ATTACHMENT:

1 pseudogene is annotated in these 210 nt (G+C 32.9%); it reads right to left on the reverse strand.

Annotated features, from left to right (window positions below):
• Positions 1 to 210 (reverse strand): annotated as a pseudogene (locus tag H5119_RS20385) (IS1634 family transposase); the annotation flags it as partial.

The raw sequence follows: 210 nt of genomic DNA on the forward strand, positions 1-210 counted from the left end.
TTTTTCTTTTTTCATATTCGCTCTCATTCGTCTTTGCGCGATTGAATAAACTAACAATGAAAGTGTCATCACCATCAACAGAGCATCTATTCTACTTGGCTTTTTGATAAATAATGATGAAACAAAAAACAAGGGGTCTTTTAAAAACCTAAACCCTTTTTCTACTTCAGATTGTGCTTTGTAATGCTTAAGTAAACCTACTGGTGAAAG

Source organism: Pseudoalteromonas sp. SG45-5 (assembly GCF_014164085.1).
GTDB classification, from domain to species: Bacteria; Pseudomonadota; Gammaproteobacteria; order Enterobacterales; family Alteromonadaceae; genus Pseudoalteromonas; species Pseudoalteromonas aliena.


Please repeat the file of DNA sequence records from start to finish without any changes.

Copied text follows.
1 pseudogene is annotated in these 210 nt (G+C 32.9%); it reads right to left on the reverse strand.

Annotated features, from left to right (window positions below):
• Positions 1 to 210 (reverse strand): annotated as a pseudogene (locus tag H5119_RS20385) (IS1634 family transposase); the annotation flags it as partial.

The raw sequence follows: 210 nt of genomic DNA on the forward strand, positions 1-210 counted from the left end.
TTTTTCTTTTTTCATATTCGCTCTCATTCGTCTTTGCGCGATTGAATAAACTAACAATGAAAGTGTCATCACCATCAACAGAGCATCTATTCTACTTGGCTTTTTGATAAATAATGATGAAACAAAAAACAAGGGGTCTTTTAAAAACCTAAACCCTTTTTCTACTTCAGATTGTGCTTTGTAATGCTTAAGTAAACCTACTGGTGAAAG

Source organism: Pseudoalteromonas sp. SG45-5 (assembly GCF_014164085.1).
GTDB classification, from domain to species: Bacteria; Pseudomonadota; Gammaproteobacteria; order Enterobacterales; family Alteromonadaceae; genus Pseudoalteromonas; species Pseudoalteromonas aliena.